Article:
Corfe Castle, photo by Jim Champion

Maud and her son William were first imprisoned at Windsor Castle, but were shortly afterwards transferred to Corfe Castle in Dorset where they were placed inside the dungeon. Maud and William both starved to death. Her husband died a year later in exile in France where he had gone disguised as a beggar to escape King John's wrath after the latter had declared him an outlaw, following his alliance with Llywelyn the Great, whom he had assisted in open rebellion against the King, an act which John regarded as treason.

Maud de Braose features in many Welsh folklore myths and legends. There is one legend which says that Maud built the castle of Hay-on-Wye single handed in one night, carrying the stones in her apron. She was also said to have been extremely tall and often donned armour while leading troops into battle. The legend about her building Hay Castle probably derives from the time she added the gateway arch to a tower which was built in the 1180s. In contemporary records, she was described as beautiful, very wise, doughty, and vigorous. She kept up the war against the Welsh and conquered much from them.

The manner in which Maud and her son William met their deaths so outraged the English nobility that Magna Carta, which King John was forced to sign in 1215, contains clause 39; it reads: No man shall be taken, imprisoned, outlawed, banished or in any way destroyed, nor will we proceed against or prosecute him, except by the lawful judgement of his peers or by the law of the land.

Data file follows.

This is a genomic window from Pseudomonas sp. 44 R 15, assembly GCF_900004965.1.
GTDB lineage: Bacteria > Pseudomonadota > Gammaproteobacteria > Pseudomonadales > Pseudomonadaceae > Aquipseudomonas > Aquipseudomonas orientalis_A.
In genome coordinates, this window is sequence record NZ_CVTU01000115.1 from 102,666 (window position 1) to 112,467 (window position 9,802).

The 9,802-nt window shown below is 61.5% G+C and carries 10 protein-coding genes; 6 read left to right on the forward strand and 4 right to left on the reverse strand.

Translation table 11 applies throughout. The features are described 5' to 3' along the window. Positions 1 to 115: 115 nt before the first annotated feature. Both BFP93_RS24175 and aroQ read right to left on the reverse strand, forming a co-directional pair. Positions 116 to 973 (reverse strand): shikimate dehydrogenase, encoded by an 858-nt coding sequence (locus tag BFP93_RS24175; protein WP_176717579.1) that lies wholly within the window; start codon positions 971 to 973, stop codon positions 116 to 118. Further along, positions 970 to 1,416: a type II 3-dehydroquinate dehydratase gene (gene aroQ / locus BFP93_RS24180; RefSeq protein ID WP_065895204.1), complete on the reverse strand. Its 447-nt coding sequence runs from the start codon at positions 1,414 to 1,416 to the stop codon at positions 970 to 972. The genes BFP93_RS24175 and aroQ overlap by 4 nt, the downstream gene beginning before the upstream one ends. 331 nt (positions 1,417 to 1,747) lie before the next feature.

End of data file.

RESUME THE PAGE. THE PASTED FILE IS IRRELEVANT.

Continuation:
So . . .  why am I telling you all of this?

  

Because yesterday I was doing my family history and I made the connection.  One of my ancestors was Lady Maud Matilda De Saint Valery, and I now understand my compulsion towards wanting to know this person through the years, this fascination with her story, and why I have felt drawn to it again and again.  I am related through my mother's ancestry via her maternal side of the family (sorry Martha and Polly).

Family is so interesting.  I often find myself going back through my family tree making connections and discoveries.   I love watching the television program, "Who Do You Think You Are," both the British and the American versions of it.  I have always enjoyed history.  This is something which Todd and I both have in common, our mutual love of history.


and I think the most fascinating history of all has to be our family's history.  The discovery of one's roots and where we come from.  I find it quite compelling. 

 

I sent my mother some flowers for Mother's Day which my sister kindly took a photograph of.  I know flowers seem like such a dud Mother's Day gift, but as my mom gets older and older, it becomes harder to buy her anything.  She has everything she needs, more scarves, more clothes, more jewelry, perfume, hand creams, mugs, etc. than she will ever use . . .  but I do want to mark these occasions for her in a special way, so this year I sent flowers.  There is quite a tale that goes with these flowers, but I won't bore you with it as I think I have bored you long enough this morning!  Lets just suffice it to say that they finally got there in the end and my mother likes them.  Whew!